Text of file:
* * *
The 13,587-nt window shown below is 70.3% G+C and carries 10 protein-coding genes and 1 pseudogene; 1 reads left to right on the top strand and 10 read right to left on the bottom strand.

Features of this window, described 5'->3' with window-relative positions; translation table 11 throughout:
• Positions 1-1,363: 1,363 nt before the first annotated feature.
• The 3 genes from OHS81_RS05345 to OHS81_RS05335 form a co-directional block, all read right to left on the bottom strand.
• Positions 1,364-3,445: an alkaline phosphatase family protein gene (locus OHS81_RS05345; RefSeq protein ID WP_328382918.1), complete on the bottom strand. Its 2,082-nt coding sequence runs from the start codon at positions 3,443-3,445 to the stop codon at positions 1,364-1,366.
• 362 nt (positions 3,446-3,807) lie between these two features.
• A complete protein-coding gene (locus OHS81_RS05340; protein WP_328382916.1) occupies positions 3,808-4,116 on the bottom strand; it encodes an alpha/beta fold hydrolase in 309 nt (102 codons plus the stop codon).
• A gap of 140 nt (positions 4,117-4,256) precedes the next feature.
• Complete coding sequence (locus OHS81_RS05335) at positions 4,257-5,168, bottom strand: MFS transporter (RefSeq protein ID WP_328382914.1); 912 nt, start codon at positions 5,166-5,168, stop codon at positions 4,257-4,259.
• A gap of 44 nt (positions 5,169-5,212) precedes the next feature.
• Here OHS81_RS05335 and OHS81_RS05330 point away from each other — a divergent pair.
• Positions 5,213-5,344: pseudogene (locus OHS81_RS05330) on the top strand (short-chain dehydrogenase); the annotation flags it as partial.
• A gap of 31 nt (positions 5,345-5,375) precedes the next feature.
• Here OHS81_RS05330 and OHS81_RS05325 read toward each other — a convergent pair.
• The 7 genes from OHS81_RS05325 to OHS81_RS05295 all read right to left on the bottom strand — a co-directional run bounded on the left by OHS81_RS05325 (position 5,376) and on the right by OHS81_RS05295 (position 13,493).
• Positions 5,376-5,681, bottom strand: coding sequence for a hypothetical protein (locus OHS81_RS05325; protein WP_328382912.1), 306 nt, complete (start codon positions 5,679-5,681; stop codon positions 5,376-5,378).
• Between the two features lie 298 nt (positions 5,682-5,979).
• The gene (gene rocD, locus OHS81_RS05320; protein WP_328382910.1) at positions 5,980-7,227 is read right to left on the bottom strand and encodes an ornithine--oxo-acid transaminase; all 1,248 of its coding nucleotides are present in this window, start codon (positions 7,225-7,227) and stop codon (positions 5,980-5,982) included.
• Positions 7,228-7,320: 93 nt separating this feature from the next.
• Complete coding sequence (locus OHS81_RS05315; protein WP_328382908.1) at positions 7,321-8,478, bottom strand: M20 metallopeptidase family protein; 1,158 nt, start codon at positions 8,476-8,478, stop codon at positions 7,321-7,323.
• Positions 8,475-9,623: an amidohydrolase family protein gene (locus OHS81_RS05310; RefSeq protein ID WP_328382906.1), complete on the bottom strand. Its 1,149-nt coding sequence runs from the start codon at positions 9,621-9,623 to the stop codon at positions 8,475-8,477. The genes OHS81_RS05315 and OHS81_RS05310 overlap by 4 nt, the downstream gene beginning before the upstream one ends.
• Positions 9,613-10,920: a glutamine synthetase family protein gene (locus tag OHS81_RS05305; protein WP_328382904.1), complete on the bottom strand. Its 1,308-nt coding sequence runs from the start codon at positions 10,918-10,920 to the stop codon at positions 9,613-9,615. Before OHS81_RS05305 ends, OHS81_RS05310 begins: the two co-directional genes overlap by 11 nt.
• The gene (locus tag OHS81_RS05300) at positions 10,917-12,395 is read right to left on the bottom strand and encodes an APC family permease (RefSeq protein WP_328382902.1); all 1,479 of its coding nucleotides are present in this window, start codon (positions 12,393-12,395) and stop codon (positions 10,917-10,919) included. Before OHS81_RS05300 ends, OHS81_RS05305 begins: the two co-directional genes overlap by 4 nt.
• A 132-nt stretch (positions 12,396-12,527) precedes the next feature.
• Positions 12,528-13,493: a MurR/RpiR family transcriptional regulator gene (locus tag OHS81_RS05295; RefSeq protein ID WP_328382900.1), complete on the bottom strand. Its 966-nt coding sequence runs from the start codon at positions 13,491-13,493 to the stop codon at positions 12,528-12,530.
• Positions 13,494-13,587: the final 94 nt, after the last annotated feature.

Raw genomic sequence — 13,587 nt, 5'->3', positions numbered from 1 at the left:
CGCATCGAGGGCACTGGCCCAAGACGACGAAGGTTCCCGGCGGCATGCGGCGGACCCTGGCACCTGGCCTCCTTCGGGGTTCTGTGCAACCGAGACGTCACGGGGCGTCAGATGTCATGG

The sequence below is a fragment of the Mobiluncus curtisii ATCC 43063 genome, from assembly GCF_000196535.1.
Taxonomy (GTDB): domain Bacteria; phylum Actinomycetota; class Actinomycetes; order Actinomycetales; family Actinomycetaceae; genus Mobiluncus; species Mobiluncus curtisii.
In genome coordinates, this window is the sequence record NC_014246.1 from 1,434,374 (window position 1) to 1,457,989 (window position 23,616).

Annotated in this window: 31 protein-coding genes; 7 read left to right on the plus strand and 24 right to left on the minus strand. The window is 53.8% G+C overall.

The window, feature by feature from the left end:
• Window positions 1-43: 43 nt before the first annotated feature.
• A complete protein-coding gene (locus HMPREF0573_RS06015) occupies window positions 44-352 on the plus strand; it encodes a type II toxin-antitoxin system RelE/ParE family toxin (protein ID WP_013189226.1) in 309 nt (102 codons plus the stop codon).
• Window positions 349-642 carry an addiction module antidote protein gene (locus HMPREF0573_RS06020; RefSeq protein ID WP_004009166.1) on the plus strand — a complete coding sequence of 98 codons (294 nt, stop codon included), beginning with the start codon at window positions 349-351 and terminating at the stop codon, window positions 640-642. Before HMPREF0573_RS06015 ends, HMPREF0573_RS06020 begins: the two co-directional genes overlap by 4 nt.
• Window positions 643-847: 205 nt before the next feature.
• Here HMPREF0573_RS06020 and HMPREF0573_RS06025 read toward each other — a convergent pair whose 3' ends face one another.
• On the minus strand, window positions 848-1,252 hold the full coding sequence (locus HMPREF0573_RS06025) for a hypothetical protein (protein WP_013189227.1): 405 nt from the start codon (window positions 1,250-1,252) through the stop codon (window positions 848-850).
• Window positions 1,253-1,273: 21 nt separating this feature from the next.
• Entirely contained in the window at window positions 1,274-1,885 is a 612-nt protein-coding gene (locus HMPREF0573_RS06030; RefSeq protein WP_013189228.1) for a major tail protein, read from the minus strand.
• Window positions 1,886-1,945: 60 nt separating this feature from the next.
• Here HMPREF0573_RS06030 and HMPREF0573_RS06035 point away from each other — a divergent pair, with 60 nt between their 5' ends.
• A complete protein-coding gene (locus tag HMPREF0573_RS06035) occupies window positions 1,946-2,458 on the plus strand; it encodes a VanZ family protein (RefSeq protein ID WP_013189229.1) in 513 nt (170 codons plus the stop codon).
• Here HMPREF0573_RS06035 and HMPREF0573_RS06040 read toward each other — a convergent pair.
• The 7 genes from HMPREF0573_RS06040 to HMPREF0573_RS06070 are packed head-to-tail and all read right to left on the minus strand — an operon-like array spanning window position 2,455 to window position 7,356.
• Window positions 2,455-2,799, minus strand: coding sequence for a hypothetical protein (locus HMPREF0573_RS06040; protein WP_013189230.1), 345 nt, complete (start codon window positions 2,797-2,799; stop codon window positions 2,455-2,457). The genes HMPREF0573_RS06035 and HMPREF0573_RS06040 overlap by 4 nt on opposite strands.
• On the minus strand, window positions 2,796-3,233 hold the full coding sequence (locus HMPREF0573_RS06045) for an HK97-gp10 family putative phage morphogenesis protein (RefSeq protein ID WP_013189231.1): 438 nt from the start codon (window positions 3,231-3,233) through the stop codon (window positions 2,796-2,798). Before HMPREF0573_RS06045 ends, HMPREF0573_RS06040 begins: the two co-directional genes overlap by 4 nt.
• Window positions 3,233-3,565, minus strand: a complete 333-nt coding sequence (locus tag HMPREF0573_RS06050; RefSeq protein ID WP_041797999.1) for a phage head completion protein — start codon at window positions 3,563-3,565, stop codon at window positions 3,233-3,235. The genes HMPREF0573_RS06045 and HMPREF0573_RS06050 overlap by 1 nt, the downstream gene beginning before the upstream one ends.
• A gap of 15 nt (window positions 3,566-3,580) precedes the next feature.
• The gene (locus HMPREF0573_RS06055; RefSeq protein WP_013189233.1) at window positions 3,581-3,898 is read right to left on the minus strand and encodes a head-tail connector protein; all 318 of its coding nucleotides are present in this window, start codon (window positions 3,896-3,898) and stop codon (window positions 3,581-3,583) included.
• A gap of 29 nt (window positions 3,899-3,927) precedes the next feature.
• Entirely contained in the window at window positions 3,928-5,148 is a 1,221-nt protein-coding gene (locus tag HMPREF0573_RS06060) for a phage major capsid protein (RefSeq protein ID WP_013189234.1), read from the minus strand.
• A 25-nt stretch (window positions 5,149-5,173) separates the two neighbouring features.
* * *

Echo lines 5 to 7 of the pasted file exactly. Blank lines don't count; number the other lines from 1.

• Positions 1,364-3,445: an alkaline phosphatase family protein gene (locus OHS81_RS05345; RefSeq protein ID WP_328382918.1), complete on the bottom strand. Its 2,082-nt coding sequence runs from the start codon at positions 3,443-3,445 to the stop codon at positions 1,364-1,366.
• 362 nt (positions 3,446-3,807) lie between these two features.
• A complete protein-coding gene (locus OHS81_RS05340; protein WP_328382916.1) occupies positions 3,808-4,116 on the bottom strand; it encodes an alpha/beta fold hydrolase in 309 nt (102 codons plus the stop codon).